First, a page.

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Feds vowing to revamp untapped fund for victims

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OTTAWA—The federal government is vowing to make changes to a largely-untapped fund designed to help parents of murdered or missing children after a blistering critique exposed deep flaws in the program.

A report from Sue O'Sullivan, the federal ombudsman for victims of crime, found the program's eligibility criteria to be so narrow that even those families who clearly ought to qualify may not receive financial help.

O'Sullivan's report also concluded an overly-complex application process has deterred parents who otherwise might have benefited from a grant.

As a result, only 0.5 percent of $33 million budgeted for grants between Jan. 1, 2013 and March, 2016 has gone to eligible parents.

Over that same period, administrative costs totalled $2.4 million—14 times more than the $170,520 in paid grants.

“It's not acceptable that you have this kind of important financial support fund that is not being used because we know how important that is to support victims,” O'Sullivan said.

A spokesman for Social Development minister Jean-Yves Duclos said the government plans to make changes to the program in the next few months.

The program, set up by the previous Conservative government, provides up to $12,250 to parents whose children either have been killed or gone missing as a result of a probable criminal offence in Canada.

The child must be under age 18, the parents must not be working or in receipt of employment insurance benefits, and the grant only is doled out within one year of the offence taking place.

The Tories estimated annual funding of $10 million would help 1,000 families each year, but the strict eligibility criteria, confusing forms, and lack of knowledge has dampened uptake.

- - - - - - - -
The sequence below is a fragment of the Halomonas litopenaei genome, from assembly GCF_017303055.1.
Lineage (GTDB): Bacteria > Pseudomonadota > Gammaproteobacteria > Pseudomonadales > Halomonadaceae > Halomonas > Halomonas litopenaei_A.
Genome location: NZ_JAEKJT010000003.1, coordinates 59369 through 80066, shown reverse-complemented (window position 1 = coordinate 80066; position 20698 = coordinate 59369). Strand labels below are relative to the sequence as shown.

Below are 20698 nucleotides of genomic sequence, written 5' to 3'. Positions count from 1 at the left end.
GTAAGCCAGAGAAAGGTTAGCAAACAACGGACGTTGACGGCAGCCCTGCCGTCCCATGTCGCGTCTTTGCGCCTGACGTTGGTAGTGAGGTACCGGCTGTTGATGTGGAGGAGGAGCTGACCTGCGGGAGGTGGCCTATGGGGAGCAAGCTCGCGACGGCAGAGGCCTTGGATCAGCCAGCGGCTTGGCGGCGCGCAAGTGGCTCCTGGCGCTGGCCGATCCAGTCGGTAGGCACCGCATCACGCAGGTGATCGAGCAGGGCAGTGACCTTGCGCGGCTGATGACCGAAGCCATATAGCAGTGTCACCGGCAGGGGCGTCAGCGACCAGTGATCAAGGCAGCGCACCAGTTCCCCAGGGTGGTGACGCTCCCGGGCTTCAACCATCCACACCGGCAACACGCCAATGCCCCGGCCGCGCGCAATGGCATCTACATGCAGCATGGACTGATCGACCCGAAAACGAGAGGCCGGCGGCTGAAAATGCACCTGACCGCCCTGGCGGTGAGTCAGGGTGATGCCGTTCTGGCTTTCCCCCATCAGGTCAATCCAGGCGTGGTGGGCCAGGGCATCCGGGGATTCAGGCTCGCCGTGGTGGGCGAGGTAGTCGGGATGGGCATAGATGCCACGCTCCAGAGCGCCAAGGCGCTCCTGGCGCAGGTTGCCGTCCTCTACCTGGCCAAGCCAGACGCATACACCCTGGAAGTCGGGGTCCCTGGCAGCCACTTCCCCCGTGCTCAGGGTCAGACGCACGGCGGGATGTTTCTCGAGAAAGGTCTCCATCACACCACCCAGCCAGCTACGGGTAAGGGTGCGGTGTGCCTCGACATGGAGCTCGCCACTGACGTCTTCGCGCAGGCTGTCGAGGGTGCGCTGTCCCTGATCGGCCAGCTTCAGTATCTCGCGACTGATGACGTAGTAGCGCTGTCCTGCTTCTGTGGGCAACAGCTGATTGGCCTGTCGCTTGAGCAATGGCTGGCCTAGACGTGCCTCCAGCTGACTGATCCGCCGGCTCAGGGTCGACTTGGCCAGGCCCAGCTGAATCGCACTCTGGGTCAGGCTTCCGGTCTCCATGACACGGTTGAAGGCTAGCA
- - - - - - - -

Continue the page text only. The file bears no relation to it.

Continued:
Children make up a small percentage of homicide victims in Canada. Of those who go missing, few are taken by a stranger.

Those statistics, as well as changing demographics that have led to more Canadians living at home longer, were two reasons why O'Sullivan recommended raising the age limit from 18.

She also wants siblings, grandparents, and extended family members to be eligible for funding to accommodate shifting family structures.

Funding also should be available beyond the one-year limit, O'Sullivan said, to help parents who need time off for a trial or to take part in related events like the inquiry into missing and murdered indigenous women and girls.

Duclos wrote in an official response to O'Sullivan that his department has increased outreach efforts and is reviewing application requirements, as well as online information, to make the program simpler to understand.

“I am committed to ensuring that the [parent] grant remains accessible to eligible parents who may need it,” Duclos wrote.

“This includes identifying unforeseen barriers that potential applicants could face and proposing relative mitigating measures.”

Karen Wiebe, executive director of the Manitoba Organization for Victims Assistance, said she knows many people who could have benefited from the program, making knowledge a significant barrier.

“Whatever supports there are, we need to know about them, we need to be able to access them, [and] they need to be broader in scope,” stressed Wiebe, whose son, T.J., was 20 when he was murdered in January, 2003.

Heidi Illingworth, executive director of the Canadian Resource Centre for Victims of Crime, said eligibility should not be based on income, such as being in receipt of employment insurance, to recognize families face significant financial effects when a child is murdered.

“There are too many restrictions, especially if we want the fund to actually help people who are marginalized or from lower socio-economic economic status,” she argued.

Other changes the government needs to make are structural ones—better training for staff, for instance—that often are costly to implement, said Jennifer B. Lord, director of violence prevention at the Native Women's Association of Canada.

“We are asking a lot but in the long run, we're saving all this effort from workers, as well,” Lord noted.

NDP social development critic Brigitte Sansoucy said she hopes the Liberals turn O'Sullivan's recommendations into concrete actions, including greater transparency about the demographics of who is applying and receiving benefits.

Privacy concerns prevented Duclos's department from providing the ombudsman with those details.

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